“For the past 15 years at ever faster rates we have been digitizing biology. By that I mean going from the analog world of biology through DNA sequencing into the digital world of the computer. I also refer to this as reading the genetic code. We and others have been working for the past several years on the ability to go from reading the genetic code to learning how to write it. It is now possible to design in the computer and then chemically make in the laboratory, very large DNA molecules. A few months ago we published a scientific study in the journal Science where we described the ability to take a chromosome from one bacterium and place it into a second bacterial cell. The result was astonishing – the new DNA that we added changed the species completely from the original one into the species defined by the added DNA. You could describe this as the ultimate in identity theft. 

“Instead of evolution happening only due to random mutations that survived selective pressure, we can see how by adding chromosomes to or exchanged between species, that thousands of changes could happen in an instant. Now they can happen not just by random chance but by deliberate human design and selection. Human thought and design and specific selection is now replacing Darwinian evolution. 

“One of the most significant and unique features of our research in synthetic genomics is the long history of ethical review. The organisms being designed cannot survive outside of the laboratory and are subject to strict containment.” 

Renewable sources of fuel using microbes

“But we don’t always have to modify bacteria or design new ones. For instance, we have a team at my institute headed by Ken Nealson that has developed microbial fuel cells using naturally occurring bacteria. These organisms can process human and animal waste to produce electricity and or clean water. 

“At my company Synthetic Genomics, we have a major program underway in collaboration with BP to see if we can use naturally occurring microbes to metabolize coal into methane which can then be harvested as natural gas. While not a renewable source of carbon, it could provide as much as a 10 fold improvement over mining and burning coal. We also have organisms that can convert CO2 into methane thereby providing a renewable source of fuel.”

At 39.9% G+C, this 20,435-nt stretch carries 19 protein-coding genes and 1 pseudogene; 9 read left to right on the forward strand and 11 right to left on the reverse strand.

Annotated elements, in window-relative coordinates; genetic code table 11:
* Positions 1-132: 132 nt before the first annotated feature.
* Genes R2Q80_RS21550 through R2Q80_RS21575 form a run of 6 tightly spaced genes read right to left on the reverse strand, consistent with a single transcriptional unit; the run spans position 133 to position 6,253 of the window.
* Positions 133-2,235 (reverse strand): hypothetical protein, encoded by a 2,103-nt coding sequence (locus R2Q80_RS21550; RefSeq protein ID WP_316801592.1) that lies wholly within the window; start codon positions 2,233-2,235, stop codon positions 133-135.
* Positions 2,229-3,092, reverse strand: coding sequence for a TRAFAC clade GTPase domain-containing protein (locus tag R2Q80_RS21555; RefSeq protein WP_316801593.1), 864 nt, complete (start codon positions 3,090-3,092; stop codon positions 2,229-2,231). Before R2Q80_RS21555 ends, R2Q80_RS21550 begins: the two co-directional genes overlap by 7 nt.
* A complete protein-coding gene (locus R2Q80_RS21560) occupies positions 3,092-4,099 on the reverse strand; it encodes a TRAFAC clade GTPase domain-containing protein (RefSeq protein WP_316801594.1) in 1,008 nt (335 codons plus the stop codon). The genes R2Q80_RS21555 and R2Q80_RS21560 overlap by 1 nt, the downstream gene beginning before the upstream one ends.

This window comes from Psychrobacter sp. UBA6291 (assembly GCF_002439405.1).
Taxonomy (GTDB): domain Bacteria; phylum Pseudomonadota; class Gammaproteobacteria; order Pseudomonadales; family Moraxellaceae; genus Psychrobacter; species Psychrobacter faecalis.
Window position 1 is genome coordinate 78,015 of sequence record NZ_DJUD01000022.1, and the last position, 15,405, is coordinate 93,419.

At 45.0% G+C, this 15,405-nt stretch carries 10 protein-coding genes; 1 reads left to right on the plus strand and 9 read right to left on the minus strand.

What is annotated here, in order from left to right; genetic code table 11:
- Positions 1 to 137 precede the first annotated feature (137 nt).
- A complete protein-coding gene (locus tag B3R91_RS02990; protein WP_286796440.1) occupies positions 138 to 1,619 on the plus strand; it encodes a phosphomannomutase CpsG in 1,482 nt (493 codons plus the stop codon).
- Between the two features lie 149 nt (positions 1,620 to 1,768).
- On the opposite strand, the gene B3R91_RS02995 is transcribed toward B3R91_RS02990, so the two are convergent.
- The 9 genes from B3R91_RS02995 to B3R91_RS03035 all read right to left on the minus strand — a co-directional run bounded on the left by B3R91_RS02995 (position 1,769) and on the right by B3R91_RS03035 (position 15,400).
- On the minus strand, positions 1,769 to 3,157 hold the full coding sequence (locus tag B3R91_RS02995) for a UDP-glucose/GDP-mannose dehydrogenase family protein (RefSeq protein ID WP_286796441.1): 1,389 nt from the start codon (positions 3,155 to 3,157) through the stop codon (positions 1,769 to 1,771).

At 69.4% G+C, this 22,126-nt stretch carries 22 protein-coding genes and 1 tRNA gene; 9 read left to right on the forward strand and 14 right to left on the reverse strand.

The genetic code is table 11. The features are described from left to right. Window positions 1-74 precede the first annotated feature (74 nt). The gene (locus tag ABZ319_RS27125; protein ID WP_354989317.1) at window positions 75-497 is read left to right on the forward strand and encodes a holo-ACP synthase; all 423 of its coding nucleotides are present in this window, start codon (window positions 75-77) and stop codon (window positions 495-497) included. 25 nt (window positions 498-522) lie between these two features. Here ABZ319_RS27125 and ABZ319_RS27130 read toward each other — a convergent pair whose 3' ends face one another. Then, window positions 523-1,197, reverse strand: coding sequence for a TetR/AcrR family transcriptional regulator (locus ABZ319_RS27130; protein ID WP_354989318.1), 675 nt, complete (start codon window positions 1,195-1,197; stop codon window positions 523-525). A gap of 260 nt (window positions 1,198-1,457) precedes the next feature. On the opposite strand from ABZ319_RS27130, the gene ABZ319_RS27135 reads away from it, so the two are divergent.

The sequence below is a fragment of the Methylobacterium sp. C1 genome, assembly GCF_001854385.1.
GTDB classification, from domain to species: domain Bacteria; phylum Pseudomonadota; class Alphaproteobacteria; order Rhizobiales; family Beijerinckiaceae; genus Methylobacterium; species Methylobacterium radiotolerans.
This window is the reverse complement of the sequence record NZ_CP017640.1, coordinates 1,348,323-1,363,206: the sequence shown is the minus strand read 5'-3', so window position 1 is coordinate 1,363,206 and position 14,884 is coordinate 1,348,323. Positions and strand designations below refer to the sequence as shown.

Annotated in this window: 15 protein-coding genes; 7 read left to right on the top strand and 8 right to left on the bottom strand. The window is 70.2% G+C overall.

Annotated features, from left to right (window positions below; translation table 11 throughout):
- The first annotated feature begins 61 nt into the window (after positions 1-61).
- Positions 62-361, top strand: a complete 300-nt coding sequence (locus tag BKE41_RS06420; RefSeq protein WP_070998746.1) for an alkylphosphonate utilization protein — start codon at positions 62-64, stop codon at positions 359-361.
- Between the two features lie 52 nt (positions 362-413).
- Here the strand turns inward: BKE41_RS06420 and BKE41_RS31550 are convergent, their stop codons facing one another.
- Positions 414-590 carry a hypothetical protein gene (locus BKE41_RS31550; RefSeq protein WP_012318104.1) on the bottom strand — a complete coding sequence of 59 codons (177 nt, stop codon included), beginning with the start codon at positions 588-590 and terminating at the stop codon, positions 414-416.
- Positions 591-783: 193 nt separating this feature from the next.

Conclusion

In closing: It is my hope that we can embrace, not fear, the necessary science to help our planet. I feel it is imperative that we begin to find ways to adapt to climate change, while at the same time working to mitigate it. If we apply ourselves I believe we can find ways to create alternatives to burning oil and coal. These are massive challenges for each and every one of us. For our children’s future and for the future of our species and our planet I hope that we can rise to the challenge.”

 Click here to see Dr Venter's books on Amazon, including 'A Life Decoded'.

Dr Venter’s books on Amazon.  

Interesting question one:
What about faith and our beliefs? 
 
When he says “Teaching science as evidence-based decision making could have a profound impact on the pace of future discoveries and inventions. Simply asking what is the evidence behind any claim is a marked contrast to approaching life only upon a faith-based system.”, is Dr Venter being disdainful of faith-based religion?

  

Interesting question two:
Should man take control of evolution, or would we be playing God?
 
Given Dr Venter’s assertion that we now have the ability to “create” microbes (micro organisms) in the laboratory, do we run the risk of playing God? Dr Venter appears to believe that we do when he says that it is in man’s best interest to now take the lead and influence evolution rather than just let it happen. But Dr Venter sees this more as a necessity for the very survival of our race and our planet, rather than a risk. What are your views?

  

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4 Responses to “Dr J Craig Venter – A DNA-Driven World”

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  2. My friend on Facebook shared this link with me and I’m not dissapointed that I came to your blog.

  3. Ben said

    I’m disappointed that people as smart as Dr. Venter can also be so short-sided. Global warming is a fad science. Some day he will be embarrassed of his comments.